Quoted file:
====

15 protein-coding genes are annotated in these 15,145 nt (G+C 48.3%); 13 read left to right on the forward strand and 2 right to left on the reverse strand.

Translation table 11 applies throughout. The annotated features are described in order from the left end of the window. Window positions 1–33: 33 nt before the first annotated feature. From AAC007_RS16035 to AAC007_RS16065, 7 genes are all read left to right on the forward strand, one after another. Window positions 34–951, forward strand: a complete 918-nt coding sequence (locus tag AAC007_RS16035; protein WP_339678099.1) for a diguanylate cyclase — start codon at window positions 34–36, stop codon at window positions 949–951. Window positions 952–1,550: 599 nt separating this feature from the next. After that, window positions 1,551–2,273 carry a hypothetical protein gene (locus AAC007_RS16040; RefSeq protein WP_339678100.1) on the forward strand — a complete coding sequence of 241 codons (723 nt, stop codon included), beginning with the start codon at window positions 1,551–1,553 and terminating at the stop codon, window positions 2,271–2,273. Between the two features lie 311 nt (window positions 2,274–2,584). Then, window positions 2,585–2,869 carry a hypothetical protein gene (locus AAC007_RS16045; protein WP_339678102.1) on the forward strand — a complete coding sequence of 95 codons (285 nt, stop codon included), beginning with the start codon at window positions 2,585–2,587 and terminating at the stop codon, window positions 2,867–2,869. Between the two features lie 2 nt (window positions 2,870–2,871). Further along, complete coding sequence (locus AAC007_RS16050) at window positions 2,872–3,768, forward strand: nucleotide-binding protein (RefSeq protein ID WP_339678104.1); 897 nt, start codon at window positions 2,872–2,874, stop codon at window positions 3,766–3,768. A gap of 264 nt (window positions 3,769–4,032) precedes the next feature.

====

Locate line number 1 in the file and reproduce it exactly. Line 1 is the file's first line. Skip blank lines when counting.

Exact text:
15 protein-coding genes are annotated in these 15,145 nt (G+C 48.3%); 13 read left to right on the forward strand and 2 right to left on the reverse strand.